5. 5. Transworld Systems White Paper - Dental Practice Accounts Receivable: Putting Your Money Wherethe Mouths Are account placed, the ability to add collection fees to outstanding balances, web-based reports and “thank you” letters sent to patients who resolve their accounts to your satisfaction.Are you a dental practice or a lending institution?Allowing patients’ accounts to slip past 30 days is in effect lending money by extendingcredit. There’s nothing wrong with extending credit if your office policy permits and yourstaff has the bandwidth to manage, or you outsource to a third party financing company.However, extend credit intentionally, up front and not as a result of allowing the patient’saccount balance to lapse into 60- or 90-day aging.Many practices extend credit unintentionally, creating an accounting backlog that must beaddressed by a staff already burdened with the daily activities of running the practice. Thestaff is often not trained in effective credit and collections processes and their attempts tocollect past due balances not only end in frustration, but also don’t produce results.While most practices prefer to manage patient relations directly, they turn over accounts totraditional collection agencies only after the accounts have reached the 90- to 120-dayaging. At this point, data indicates that 30% will not pay (U.S. Department of CommerceStudy). Recovering receivables is like recovering a stolen car… the sooner reported, thegreater the likelihood of recovering.The cost and opportunity of outsourcing collectionsThere are two options for collecting past due accounts: (1) percentage-based collections inwhich a percentage of the amount collected is retained by the agency. An average rate is30%; (2) flat fee-based agencies which collect past due balances and charge a fixedamount per account placed.With percentage-based agencies, practices do the upfront work of initial collecting. After allattempts to collect have proven unfruitful, the collections agency takes control of thecollections process and the practice pays a commission on the amount collected. Theprocess is often more aggressive and much less emphasis is placed on patient relations.A flat fee-based agency provides web-based tools and services that allow the practice tomaintain as little or as much control as desired. The emphasis is on maintaining patientrelations early on in the aging with diplomatic tactics that typically produce results withoutalienating patients and usually on the first contact. A more aggressive approach can beinvoked for older balances and only those that the practice, not the agency, chooses.The disadvantages of outsourcing collections include:  Cost o Percentage based collections makes budgeting less controllable. However, flat fee-based agencies provide more control over costs since you know the fee up front.© 2010 Transworld Systems Inc. 5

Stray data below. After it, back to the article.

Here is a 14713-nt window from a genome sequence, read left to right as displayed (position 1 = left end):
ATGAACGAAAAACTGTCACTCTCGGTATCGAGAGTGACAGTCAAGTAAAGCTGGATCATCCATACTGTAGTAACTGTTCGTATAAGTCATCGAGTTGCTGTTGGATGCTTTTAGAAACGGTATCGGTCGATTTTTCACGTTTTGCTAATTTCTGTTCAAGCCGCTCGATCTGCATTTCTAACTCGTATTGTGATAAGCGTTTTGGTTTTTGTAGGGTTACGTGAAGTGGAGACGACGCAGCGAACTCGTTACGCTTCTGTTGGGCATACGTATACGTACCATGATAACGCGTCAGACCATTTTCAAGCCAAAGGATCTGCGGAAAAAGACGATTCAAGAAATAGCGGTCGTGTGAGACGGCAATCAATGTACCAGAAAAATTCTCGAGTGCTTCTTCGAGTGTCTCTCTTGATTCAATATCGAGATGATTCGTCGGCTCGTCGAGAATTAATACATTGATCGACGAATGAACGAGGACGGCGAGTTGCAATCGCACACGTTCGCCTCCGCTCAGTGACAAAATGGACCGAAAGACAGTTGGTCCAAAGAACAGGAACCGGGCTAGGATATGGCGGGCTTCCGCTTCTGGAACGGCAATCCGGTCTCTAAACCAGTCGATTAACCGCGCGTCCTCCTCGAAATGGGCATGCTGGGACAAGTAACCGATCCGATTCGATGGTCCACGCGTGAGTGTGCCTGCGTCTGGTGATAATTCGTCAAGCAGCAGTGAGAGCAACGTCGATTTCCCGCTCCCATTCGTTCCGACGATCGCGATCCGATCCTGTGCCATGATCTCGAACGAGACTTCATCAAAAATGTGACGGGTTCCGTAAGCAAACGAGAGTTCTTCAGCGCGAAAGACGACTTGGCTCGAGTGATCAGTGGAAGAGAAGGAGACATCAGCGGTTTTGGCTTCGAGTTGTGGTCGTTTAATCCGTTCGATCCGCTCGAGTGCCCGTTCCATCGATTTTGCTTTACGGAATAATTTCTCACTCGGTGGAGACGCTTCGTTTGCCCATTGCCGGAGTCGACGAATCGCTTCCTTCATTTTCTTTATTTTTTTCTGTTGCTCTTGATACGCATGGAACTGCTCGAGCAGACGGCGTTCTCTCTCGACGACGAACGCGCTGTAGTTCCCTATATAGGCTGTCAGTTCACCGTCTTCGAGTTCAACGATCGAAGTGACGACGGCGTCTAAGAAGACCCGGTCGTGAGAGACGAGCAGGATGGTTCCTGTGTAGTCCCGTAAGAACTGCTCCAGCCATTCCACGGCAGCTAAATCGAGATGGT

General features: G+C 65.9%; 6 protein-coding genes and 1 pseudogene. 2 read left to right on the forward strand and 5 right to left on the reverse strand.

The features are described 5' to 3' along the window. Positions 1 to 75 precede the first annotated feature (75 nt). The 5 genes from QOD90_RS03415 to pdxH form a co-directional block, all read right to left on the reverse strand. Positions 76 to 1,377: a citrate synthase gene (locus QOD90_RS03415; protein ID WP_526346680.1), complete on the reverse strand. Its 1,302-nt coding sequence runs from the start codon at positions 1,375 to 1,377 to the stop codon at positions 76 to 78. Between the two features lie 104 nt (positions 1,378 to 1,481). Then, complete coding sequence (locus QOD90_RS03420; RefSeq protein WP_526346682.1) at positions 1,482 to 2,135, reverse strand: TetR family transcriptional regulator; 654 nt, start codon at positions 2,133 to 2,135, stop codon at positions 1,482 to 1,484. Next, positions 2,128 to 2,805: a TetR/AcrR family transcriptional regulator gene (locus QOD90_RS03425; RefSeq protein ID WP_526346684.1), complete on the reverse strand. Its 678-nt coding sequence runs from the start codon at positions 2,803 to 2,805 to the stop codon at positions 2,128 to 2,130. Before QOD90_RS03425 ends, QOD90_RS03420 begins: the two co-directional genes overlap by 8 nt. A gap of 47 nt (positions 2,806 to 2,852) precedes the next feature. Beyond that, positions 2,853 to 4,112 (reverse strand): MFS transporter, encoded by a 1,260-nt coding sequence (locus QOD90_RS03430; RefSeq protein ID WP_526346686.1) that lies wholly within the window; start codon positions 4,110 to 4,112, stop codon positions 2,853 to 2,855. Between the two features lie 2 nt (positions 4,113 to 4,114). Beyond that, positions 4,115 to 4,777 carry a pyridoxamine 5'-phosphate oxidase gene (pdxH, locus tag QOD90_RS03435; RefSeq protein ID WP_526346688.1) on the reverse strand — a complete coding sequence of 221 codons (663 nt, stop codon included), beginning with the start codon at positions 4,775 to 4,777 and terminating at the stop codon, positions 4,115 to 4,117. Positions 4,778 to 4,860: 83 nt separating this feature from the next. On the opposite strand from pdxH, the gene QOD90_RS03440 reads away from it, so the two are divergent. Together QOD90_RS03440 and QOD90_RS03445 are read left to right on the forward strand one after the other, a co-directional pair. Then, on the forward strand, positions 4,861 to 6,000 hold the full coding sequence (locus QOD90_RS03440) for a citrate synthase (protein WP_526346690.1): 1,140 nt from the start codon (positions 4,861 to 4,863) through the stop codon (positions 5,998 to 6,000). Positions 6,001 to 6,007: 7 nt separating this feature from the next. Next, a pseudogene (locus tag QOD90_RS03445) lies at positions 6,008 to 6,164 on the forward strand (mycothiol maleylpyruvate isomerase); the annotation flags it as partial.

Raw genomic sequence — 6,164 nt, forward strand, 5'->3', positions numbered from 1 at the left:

6. 6. Transworld Systems White Paper - Dental Practice Accounts Receivable: Putting Your Money Wherethe Mouths Are  Potential for alienating the patient o Patients might be upset if contacted by a collections agency that is not diplomatic in nature. However, flat fee-based agencies provide greater diplomacy when used early on (around 60 days aging) and often their first contact produces results.  Losing control over the process o Some practices prefer to defer control to a third party, making percentage- based agencies the preferred choice. However, percentage-based agencies base their level of collection effort on the balances of the accounts. This can be a disadvantage for dental practices because of comparatively small balances. o Others prefer to turnover the collections work while retaining control of the patient, making flat fee-based agencies a more appropriate choice.On the other hand, outsourcing collections provides:  Greater impact because collections is coming from a third party  Possible implications for patient’s credit rating  Removal of the dentist as the “bad guy”ConclusionThe overall health of a successful dental practice is often indicated by cash flow. Accountsreceivable turnover ratio is a measure of how well the practice is collecting its accountsreceivable. A low accounts receivable turnover ratio can indicate poor cash flow and placethe practice at risk. Whether a practice uses its own staff or outsources collections, thesooner the attempt to collect, the greater the probability of recovering the balance. Withthe right policies, processes and outsourced partners in place, practices can maintainbetter control over their accounts receivable and cash flow.About Transworld Systems Inc.Transworld Systems Inc. ®, a wholly owned subsidiary of NCO Group, Inc.®, is an industryleader in profit recovery with headquarters in Santa Rosa, CA, and more than 100 officesthroughout the United States and Puerto Rico. Transworld and its service brandGreenFlagSM Profit Recovery are redefining the collection industry by providing businessesand medical organizations with better tools for recovering bad debt and past due accounts.Transworld has collected $2.4 billion over the past 5 years for more than 60,000 clients. Inaddition, Transworld Systems specializes in the dental market throughout the UnitedStates and has recovered $121 Million for over 10,000 dentists. For more information, call1.888.446.4733 or visit www.transworldsystems.com.© 2010 Transworld Systems Inc. 6